How low can you go?

There's been a lot of economic doom and gloom looming these days, but the news isn't all bad. For one thing, interest rates are at historic lows. Now is a great time to consider refinancing your home mortgage.

There are many reasons to refinance.

Lower your interest rate and lower your monthly payment. Who couldn't use some extra cash these days? Depending on your current interest rate and loan amount, the savings could actually be quite substantial; maybe even $100 or more per month. Generally it makes sense to refinance if you can reduce your interest rate by at least half of one percent.

Lock in low, fixed interest rates. If you have an adjustable rate or interest-only mortgage, consider securing a fixed rate mortgage at historically low rates. Chances are, interests will eventually begin to climb.

Change the term of your loan. In addition to reducing your interest rate, you may also reduce or lengthen the term of your loan. Reducing the term of your loan from 30 years to 15 years will save you thousands of dollars in interest over the life of your loan. Lengthening the term of your loan from 15 years to 30 years, however, may provide some needed flexibility in your monthly budget if you or your spouse has recently become unemployed.

Finding the best deal can be a chore but it doesn't have to be. A good place to start is with your current lender. Some lenders, in an effort to retain your business, will agree to refinance your mortgage at a lower interest rate for very low closing costs. You should also compare rates of local banks and mortgage lenders. A number of online resources are available to help you gather this information quickly.

Get all the facts before you choose your lender. Be sure to compare interest rates, closing costs, appraisal and title fees, etc. Only a Good Faith Estimate will provide you all the details necessary to make an apples-to-apples comparison.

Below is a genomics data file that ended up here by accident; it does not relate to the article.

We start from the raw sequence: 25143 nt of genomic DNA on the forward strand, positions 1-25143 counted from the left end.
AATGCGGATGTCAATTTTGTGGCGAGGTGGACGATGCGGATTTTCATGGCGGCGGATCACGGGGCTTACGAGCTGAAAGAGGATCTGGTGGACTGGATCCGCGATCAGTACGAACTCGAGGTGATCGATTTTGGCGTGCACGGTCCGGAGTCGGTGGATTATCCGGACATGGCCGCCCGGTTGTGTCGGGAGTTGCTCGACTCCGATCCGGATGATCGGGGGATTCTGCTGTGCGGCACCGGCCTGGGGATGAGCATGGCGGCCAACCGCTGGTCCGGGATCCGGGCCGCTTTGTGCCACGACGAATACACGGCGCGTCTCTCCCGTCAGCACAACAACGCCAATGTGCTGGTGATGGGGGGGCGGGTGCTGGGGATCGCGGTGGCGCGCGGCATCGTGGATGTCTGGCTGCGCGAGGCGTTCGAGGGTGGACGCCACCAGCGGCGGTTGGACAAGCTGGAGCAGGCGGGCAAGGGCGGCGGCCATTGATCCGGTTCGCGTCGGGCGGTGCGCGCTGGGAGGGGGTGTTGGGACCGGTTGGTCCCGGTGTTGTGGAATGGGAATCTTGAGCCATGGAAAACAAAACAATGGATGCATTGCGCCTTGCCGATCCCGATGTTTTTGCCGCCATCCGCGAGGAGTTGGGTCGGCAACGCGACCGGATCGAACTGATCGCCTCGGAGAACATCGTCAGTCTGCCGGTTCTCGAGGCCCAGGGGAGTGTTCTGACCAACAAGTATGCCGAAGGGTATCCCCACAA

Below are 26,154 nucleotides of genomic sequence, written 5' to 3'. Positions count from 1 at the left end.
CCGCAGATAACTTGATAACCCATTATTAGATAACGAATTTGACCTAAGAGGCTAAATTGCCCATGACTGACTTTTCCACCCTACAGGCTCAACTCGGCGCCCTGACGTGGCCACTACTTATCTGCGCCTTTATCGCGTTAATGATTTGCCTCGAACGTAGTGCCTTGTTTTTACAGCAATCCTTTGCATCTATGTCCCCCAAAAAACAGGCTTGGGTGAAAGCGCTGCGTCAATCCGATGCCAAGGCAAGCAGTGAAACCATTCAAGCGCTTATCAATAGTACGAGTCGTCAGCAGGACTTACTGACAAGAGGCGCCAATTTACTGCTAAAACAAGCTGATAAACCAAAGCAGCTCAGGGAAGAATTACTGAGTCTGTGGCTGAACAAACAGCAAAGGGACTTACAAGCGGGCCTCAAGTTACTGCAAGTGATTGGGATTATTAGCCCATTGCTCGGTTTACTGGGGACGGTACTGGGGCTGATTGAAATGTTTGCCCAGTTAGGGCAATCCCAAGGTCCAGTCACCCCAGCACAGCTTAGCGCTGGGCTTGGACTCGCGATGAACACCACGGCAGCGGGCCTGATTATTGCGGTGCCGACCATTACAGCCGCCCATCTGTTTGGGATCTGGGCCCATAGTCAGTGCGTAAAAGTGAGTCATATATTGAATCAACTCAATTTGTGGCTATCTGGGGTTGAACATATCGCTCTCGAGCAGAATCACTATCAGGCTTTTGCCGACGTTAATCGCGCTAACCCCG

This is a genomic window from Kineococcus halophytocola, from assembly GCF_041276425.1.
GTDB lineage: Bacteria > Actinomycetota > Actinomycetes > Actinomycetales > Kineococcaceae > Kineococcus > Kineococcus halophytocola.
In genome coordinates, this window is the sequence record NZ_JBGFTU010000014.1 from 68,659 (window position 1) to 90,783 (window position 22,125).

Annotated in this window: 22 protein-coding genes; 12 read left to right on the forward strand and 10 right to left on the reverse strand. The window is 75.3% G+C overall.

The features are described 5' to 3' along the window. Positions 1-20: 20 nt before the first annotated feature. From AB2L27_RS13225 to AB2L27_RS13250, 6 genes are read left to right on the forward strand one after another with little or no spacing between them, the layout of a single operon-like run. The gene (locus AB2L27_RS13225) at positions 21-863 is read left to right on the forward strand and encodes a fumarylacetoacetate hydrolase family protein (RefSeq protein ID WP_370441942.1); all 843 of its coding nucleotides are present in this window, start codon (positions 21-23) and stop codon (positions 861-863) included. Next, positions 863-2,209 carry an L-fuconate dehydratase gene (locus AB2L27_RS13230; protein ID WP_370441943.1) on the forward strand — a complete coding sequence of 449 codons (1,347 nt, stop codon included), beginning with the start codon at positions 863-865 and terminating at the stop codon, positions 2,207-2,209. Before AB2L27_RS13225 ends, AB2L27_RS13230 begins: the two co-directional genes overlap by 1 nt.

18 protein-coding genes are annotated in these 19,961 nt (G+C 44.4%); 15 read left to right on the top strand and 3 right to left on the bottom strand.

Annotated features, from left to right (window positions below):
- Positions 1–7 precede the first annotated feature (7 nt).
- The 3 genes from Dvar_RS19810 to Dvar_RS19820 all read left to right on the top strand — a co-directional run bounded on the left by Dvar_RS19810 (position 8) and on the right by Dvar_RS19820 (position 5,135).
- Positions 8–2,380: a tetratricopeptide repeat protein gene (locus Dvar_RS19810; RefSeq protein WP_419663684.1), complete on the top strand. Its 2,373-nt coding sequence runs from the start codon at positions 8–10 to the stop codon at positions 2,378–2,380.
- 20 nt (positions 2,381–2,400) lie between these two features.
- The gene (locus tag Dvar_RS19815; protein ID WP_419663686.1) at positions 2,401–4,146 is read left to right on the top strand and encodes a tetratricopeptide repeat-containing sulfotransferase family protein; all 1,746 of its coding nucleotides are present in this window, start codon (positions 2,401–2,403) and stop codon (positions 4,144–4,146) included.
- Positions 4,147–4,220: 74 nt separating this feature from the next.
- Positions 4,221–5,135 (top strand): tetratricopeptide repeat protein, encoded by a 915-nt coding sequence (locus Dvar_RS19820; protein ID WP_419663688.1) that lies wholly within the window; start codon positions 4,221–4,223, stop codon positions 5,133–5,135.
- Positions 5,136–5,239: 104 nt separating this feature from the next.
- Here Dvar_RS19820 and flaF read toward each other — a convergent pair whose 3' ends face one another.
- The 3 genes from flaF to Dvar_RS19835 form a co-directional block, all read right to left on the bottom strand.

A few more things to consider:

What if I am planning to move? If you don't plan to live in your existing home long-term, make sure that it's worthwhile to refinance. Calculate how much you'll save each month by refinancing and divide that into your closing costs. This will tell you how many months it will take to recoup the closing costs. If you will stay in your home longer than it will take to recover the cost, it may be worthwhile.

What if my home is no longer worth what I owe? If you purchased your home within the past few years, it is a very real possibility that the market value of your home has declined and you owe more than what it's worth. If this is a possibility, discuss this with any lender you consider doing business with. Depending on your individual circumstances, there is a chance that you can refinance your loan without being required to pay primary mortgage insurance, as long as you weren't paying it before you refinanced.

What about my home equity line of credit? Your home equity line of credit may present another tricky hurdle to refinancing your mortgage. If your home value has declined, there is a chance your home equity line of credit may also be reduced when you refinance -- possibly to $0. If you have good credit and have made your payments to your current lender on time, one option may be to re-subordinate your current line of credit under your new loan. Many lenders are willing to do this for a small fee of $100-$200.

If the value of your home supports your first mortgage and your home equity line, you will have the option of closing the line and opening a new one after you refinance. If this is the case, be sure that your line was open long enough so as to avoid a penalty for closing it. You should also be certain that your credit history and credit scores will allow you to secure a new line of credit. The rules have changed!